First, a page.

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What happens to hotel soaps?, a question transformed into solidarity

Millions of pills of soap used in hotels end up in the garbage every day, a waste with which the American Shawn Seipler and your organization clean the world help protect from disease life-threatening to children in 127 countries.

For his job in a sales department for a technology company, Seipler had to leave his home in Florida to travel across the United States and sleep four nights a week in hotels.

In one of them, located in Minneapolis, one day in 2008 he had his particular epiphany, which has led him to distribute some 70 million bars of soap recycled all over the world. Seipler, born in Fort Lauderdale (Florida) 46 years ago, wondered what was happening with the courtesy soaps of the hotels that often used only once and asked at reception.

When he found out that they were going to the garbage, he had the idea of ​​using them for the benefit of the nearly 9,000 children who die every year in the world from preventable diseases with good hand washing, such as pneumonia, cholera or simple but deadly diarrhea.

In an interview with Efe, he is proud that the company he founded and directs, Clean the World, contribute to the task of reducing the mortality rate of children under 5 years of age due to diseases related to lack of hygiene. According to him, from 2009 to 2020 the index has decreased by 65%.

“That is millions of children. They are millions of children,” stresses the head of an organization that claims to be part of the GWorld WASH Group of the United Nations.

ANOTHER GARAGE IDEA

Not only the great ideas behind giants like Apple, Amazon or Microsoft started in a garage. Seipler’s idea of recycle used soaps and donate them to the most needy he took his first steps in a very small one.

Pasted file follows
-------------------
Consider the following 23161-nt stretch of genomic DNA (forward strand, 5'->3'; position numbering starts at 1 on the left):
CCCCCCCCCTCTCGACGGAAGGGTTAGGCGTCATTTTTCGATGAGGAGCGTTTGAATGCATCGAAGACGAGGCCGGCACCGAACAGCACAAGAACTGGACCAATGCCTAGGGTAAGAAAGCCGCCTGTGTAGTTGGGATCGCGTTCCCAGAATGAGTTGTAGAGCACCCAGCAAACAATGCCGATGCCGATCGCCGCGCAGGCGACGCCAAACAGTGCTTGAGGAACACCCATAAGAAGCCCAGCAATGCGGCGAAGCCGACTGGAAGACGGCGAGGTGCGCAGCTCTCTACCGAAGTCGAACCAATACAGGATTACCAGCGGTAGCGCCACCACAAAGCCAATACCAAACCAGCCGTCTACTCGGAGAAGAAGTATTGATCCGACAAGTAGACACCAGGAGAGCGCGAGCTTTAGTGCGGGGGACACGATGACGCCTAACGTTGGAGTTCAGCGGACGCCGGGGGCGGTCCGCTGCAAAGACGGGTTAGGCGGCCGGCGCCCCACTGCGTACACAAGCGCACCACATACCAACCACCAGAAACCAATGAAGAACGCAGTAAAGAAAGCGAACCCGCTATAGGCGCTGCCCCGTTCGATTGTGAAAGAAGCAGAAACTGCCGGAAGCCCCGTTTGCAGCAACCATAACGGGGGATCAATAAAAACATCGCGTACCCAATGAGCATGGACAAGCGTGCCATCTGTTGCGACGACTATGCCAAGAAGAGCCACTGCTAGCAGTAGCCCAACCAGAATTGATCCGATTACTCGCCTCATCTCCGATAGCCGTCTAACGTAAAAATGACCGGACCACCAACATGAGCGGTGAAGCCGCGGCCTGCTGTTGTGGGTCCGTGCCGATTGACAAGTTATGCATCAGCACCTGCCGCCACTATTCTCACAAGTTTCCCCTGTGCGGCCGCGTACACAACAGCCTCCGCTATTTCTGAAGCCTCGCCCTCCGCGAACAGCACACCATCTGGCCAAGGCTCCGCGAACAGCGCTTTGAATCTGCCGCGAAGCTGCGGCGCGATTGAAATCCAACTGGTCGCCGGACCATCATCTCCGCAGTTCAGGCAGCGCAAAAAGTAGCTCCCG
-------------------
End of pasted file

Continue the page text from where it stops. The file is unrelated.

Using gloves and potato peelers, he and a group of relatives scraped and recycled a first shipment of used soaps that they collected from nearby hotels. This is how Clean the World was born, which he has already donated close to 70 million bars of soap recycled and is present in 127 countries.

In addition, it has prevented, in North America alone, more than a thousand tons of hotel waste from ending up in landfills. To achieve this, they have signed agreements with more than 8,100 hotels, including large chains such as Marriott, Hyatt, Hilton or Walt Disney Resorts, which in total represent 1.4 million rooms globally.

ARRIVAL IN HAITI

The first soaps were given to charities in Florida and arrived in Haiti shortly before the 2010 earthquake, that killed about 300,000 people.

What Seipler saw there overwhelmed him. They carried a shipment of 2,000 soaps and more than 10,000 people attended a local church. One of them, a mother with her baby in her arms, told him that she had already lost two children to illnesses that could well have been prevented with that simple combination of grease, caustic solution and water.

“Since then we have shipped about three million pills dand soap to that same area, to that church, to those mothers, to make sure they have their soap and hygiene needs met,” she explains.

But there are many more areas where these tablets have arrived with a drawing of a child next to soap bubbles and inside the traditional circular symbol of recycling: Central America, Ecuador, the Dominican Republic, the border between Mexico and the United States, Somalia or Syria, among many others.

And soon they will also send hygiene kits with soap, shampoo, toothpaste and perhaps hand sanitizer or socks to Poland and Romania, where Hundreds of thousands of Ukrainian refugees arrive fleeing their country due to the Russian invasion.

ETERNAL THANKS

Seipler speaks tenderly of the mothers who are given six million bars of soap every year, women victims of “abject poverty” who are grateful that with these wasted products in advanced countries they may not have to continue burying their children.

“The proudest moment is when they told me: ‘We pray that you not only bring us more, but that you can bring soap to other mothers in the world who are suffering just like us,'” she recalls.

But that dream of being able to help mothers around the world was in serious jeopardy when her initiative was most needed: the pandemic forced thousands of hotels to close and the flow of soaps was interrupted.

The NGO of this entrepreneur who opened a lemonade and popcorn street stall at the age of 7 has donated since 2017 more than 32,000 mobile showers so that homeless people can clean themselves in enclaves of the city where they are also offered services such as health advice mental. And he is already working on projects to recycle the huge amounts of plastic in the hotel industry and is concerned about the growing insecurity of access to clean water.

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